But Lawrence takes this career-making role seriously, as always—and brings her usual, accessible mix of bravery and vulnerability—as Katniss prepares for the ultimate showdown with Sutherland’s diabolical President Snow in hopes of bringing an elusive peace to war-torn Panem. Leading up to that climactic moment at the Capitol are a lot of dreary strategic conversations in a lot of poorly-lighted, underground hideouts. For a movie about a society that’s on the brink of destruction, “Mockingjay – Part 2” features a lot of hurry-up-and-wait.
It picks up at the start right where “Part 1” left off, with Katniss reeling from an attack by brainwashed Capitol mouthpiece Peeta (Josh Hutcherson), her fellow former District 12 tribute-turned-fiancé. Merely serving as a symbol of hope in manufactured propaganda films is no longer enough, she realizes. She must join forces with her fellow rebels in their quest to bring down the totalitarian regime that has torn apart the land and taken so many young lives.
Among Katniss’ fellow fighters in Squad 451 (a number that may ring a bell with you from high school English class) are her hunky BFF and hunting buddy Gale (Liam Hemsworth, relegated to sulking and shooting); the charismatic Finnick O’Dair (Sam Claflin); tatted filmmaker Cressida (Natalie Dormer); and the all-business Boggs (Mahershala Ali), the soldier who’s the right-hand man of rebel President Coin (Moore, whose severe bob says everything you need to know about her trustworthiness).
Eventually, they also take in Peeta, who provides some poignancy as he’s clearly working through post-traumatic stress disorder. And as for the potential awkwardness of the Katniss-Gale-Peeta love triangle in close quarters, it’s to the film’s credit that the boys are the ones discussing it—and their respective roles within it—rather than Katniss herself. She’s got more important things to do, as she has throughout the series, like liberate a nation.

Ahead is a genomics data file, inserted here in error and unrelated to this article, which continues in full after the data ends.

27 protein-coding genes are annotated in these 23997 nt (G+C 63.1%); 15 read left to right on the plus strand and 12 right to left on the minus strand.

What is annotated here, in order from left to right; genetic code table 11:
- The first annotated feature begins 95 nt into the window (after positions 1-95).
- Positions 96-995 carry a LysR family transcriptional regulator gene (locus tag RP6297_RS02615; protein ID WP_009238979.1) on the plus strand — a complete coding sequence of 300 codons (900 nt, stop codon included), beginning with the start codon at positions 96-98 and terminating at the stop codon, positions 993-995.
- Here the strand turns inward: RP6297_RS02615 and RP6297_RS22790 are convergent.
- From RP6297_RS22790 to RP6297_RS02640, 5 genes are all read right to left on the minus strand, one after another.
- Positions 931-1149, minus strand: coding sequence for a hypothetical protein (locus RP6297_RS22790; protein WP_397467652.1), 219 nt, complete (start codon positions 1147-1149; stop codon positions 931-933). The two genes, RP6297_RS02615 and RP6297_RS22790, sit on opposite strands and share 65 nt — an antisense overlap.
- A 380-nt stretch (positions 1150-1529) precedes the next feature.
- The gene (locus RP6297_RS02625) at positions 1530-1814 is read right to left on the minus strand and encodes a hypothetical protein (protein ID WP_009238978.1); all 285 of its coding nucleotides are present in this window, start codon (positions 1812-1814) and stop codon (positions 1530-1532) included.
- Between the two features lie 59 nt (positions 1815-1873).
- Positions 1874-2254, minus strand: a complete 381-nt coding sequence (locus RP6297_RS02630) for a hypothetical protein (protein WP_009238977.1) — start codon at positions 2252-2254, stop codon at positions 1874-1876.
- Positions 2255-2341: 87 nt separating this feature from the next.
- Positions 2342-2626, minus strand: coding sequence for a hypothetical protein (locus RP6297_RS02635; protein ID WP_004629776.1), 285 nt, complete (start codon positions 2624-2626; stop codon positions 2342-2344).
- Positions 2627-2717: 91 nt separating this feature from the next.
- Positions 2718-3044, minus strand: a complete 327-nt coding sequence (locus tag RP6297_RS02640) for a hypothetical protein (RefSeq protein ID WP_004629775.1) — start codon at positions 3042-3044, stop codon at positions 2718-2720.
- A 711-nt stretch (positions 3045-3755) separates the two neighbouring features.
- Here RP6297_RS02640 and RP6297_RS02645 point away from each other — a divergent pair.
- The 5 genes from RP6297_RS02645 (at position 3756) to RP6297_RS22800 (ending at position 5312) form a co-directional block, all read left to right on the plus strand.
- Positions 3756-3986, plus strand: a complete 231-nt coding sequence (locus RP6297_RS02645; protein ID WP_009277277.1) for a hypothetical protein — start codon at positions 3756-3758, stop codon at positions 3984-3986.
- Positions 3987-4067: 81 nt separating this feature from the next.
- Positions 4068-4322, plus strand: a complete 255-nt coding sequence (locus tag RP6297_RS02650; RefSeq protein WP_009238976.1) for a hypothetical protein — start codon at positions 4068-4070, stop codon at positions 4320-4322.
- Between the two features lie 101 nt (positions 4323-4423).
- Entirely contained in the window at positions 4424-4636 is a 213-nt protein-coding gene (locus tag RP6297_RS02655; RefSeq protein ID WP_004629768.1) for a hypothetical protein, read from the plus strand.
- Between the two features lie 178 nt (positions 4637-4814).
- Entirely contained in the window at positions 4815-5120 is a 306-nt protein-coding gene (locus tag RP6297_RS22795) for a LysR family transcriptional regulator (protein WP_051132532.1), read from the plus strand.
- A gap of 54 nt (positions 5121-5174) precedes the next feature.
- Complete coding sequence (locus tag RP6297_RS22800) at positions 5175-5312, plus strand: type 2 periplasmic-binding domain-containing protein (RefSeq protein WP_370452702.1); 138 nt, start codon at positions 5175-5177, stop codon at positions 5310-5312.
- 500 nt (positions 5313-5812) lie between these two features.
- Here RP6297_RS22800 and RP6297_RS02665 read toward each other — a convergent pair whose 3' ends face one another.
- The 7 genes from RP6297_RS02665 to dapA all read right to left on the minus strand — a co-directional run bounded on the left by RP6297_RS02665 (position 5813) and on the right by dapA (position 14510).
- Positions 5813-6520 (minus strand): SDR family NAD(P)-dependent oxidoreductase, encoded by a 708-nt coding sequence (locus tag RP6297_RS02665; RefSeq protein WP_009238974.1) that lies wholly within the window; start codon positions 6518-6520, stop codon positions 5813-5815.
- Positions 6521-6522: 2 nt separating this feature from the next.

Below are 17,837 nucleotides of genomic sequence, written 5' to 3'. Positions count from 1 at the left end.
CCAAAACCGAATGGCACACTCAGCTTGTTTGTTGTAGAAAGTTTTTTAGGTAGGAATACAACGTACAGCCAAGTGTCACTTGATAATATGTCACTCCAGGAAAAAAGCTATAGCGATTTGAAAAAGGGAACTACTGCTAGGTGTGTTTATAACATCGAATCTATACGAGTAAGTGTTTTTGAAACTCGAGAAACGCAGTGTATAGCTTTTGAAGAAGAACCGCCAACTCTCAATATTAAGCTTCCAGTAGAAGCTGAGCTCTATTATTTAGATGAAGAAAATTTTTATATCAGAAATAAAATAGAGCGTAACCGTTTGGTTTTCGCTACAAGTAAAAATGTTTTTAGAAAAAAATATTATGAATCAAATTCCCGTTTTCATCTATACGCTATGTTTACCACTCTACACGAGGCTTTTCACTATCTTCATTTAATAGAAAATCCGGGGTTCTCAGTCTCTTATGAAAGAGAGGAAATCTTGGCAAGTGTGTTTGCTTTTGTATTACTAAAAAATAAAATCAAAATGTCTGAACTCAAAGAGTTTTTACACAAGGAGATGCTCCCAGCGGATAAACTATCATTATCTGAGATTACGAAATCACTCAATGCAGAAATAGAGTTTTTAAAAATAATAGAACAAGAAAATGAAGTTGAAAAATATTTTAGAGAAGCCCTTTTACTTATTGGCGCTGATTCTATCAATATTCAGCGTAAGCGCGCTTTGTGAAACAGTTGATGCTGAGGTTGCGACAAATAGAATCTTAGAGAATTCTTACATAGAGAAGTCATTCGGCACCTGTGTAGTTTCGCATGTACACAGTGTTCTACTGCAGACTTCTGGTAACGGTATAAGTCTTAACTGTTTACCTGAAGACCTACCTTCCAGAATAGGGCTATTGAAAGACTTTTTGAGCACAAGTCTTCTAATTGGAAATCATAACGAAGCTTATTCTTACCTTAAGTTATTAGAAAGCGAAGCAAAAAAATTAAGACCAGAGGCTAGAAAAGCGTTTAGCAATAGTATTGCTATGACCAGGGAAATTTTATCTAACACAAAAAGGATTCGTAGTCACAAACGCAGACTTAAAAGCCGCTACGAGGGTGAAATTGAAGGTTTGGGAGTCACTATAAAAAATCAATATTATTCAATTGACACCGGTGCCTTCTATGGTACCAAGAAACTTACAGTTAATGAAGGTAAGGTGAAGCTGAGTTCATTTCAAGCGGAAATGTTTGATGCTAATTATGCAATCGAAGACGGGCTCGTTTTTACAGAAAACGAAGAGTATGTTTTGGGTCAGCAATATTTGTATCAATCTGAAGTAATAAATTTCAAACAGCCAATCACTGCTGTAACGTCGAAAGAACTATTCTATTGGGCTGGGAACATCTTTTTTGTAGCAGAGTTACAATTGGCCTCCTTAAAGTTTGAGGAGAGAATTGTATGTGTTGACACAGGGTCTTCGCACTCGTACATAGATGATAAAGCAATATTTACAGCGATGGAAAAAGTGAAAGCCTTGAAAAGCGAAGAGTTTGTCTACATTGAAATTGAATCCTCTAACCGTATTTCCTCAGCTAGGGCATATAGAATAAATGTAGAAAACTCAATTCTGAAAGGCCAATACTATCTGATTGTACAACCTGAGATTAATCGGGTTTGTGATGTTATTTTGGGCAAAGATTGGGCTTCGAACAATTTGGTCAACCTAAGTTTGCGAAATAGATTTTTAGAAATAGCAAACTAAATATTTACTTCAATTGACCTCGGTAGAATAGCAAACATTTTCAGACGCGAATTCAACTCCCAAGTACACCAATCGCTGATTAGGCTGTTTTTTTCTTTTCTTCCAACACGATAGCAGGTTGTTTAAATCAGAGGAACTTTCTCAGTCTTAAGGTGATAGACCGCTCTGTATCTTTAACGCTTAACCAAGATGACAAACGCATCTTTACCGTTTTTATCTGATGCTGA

Along the way to the president’s mansion, they must avoid a series of “pods”—think of them as high-tech IEDs—scattered throughout the city. These obstacles provide the film’s few heart-pounding thrills. A wall of black ooze surges toward the rebel fighters, swallowing several of them whole in gnarly, ferocious fashion. But it’s the lizard mutt attack in the sewers that’s the film’s high point—or low point, if you want to get literal about it. Reptilian and ravenous, these fast-moving creatures are just devastating, and they add an element of paranoia and fear that the rest of the film desperately needed. (Seriously, I was curled up in a ball, watching this scene through my fingers. And James Newton Howard’s appropriately insistent score definitely ups the anxiety factor.)
I wouldn’t dream of spoiling how the whole series concludes. If you’re emotionally invested at this point, you should see it through for yourself, even if it’s a disappointment. But I will say that there’s a tacked-on, extra ending that’s needless and tonally inconsistent with everything that came before it. It’s a sun-dappled coda in a meadow that belongs in a different YA franchise (one with sparkling vampires, perhaps) when there’s a moment right before it that would have ended the movie, and the series, on a perfectly poignant and satisfying note.